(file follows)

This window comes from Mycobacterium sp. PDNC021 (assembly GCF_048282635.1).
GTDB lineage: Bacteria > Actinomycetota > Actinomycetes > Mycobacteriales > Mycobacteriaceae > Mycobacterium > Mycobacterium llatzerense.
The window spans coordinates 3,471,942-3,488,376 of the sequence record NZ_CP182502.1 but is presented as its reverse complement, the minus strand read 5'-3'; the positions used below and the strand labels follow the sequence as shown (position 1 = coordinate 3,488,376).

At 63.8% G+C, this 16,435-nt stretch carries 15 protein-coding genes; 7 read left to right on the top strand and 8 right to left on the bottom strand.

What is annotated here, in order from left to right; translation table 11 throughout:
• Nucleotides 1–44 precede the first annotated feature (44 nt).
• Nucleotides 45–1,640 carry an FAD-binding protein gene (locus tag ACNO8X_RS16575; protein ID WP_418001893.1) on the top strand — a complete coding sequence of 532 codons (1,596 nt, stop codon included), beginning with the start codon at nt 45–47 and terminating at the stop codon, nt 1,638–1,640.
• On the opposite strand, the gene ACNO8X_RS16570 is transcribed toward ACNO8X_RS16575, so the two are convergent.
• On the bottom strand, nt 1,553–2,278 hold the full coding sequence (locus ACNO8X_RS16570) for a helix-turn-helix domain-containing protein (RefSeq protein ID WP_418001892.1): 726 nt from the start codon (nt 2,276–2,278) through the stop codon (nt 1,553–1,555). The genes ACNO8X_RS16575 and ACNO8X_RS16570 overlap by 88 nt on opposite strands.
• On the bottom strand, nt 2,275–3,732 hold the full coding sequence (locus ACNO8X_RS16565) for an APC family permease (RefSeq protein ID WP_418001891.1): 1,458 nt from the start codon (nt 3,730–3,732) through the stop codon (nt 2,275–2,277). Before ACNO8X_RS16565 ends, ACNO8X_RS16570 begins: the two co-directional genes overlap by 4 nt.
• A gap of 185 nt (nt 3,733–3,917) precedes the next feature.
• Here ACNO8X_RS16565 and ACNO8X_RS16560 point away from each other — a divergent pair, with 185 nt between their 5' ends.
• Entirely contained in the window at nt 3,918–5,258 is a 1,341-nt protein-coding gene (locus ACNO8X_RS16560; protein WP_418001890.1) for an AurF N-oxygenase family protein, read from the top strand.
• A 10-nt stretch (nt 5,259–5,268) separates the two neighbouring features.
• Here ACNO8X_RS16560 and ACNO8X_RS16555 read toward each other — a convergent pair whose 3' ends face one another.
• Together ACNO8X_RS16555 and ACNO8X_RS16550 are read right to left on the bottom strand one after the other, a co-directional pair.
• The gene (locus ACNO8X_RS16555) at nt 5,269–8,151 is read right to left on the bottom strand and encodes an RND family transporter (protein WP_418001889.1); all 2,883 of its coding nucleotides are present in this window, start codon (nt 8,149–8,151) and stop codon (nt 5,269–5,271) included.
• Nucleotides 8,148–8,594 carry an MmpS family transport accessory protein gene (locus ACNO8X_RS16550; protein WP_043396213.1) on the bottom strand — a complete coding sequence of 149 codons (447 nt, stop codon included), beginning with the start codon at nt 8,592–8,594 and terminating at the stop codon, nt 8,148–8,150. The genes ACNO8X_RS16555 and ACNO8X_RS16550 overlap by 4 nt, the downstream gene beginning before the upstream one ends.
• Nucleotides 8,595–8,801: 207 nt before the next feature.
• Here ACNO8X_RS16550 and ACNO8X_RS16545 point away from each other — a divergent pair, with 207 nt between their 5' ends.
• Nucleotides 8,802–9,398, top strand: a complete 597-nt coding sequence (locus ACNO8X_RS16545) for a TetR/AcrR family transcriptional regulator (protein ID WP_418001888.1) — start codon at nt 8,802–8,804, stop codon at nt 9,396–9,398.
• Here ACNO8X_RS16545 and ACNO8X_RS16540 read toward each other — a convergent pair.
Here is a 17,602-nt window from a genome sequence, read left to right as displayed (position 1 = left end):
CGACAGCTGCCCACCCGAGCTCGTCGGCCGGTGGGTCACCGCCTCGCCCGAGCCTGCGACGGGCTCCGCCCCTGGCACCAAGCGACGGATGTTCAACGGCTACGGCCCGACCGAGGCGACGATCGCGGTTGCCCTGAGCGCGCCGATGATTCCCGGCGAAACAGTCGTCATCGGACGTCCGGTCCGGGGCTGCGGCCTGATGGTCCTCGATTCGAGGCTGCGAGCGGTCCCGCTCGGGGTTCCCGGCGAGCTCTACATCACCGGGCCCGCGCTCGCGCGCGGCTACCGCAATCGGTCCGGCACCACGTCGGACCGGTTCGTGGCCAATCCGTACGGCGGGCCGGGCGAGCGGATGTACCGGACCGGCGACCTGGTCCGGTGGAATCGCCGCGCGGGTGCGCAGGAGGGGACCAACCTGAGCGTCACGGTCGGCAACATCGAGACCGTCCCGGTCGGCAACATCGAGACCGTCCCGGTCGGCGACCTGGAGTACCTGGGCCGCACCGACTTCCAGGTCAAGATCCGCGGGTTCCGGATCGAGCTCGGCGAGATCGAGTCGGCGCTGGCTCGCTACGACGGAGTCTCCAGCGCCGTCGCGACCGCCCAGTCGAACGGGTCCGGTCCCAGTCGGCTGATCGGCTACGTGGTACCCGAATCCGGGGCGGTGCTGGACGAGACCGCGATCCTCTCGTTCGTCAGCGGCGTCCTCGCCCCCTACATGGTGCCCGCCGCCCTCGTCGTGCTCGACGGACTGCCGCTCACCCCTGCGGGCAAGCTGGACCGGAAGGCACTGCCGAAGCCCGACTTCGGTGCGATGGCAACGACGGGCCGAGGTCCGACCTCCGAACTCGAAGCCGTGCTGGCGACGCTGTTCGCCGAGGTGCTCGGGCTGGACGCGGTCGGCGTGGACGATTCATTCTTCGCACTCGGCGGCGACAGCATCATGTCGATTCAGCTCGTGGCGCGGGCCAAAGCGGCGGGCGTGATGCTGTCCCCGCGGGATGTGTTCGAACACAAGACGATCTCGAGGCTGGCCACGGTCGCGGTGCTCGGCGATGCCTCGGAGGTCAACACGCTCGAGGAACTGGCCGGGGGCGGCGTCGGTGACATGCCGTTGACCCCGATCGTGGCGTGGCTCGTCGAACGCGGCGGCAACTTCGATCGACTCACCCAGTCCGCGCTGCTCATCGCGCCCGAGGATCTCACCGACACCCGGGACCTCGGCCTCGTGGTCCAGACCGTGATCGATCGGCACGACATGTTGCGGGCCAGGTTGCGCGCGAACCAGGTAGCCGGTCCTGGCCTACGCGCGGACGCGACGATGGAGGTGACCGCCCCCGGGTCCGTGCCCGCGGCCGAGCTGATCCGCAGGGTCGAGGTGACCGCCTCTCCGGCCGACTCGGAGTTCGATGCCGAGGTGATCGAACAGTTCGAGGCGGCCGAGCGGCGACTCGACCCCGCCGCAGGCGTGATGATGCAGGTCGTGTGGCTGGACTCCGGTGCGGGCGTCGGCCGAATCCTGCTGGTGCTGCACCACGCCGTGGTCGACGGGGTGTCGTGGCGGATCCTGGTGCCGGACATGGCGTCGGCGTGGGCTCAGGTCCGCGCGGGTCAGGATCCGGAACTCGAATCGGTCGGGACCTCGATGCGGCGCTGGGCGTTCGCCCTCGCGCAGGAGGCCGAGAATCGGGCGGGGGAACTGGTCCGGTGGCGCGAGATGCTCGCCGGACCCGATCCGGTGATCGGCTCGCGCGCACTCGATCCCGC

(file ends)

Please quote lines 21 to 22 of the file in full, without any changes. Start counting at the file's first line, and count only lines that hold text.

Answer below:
• Nucleotides 8,802–9,398, top strand: a complete 597-nt coding sequence (locus ACNO8X_RS16545) for a TetR/AcrR family transcriptional regulator (protein ID WP_418001888.1) — start codon at nt 8,802–8,804, stop codon at nt 9,396–9,398.
• Here ACNO8X_RS16545 and ACNO8X_RS16540 read toward each other — a convergent pair.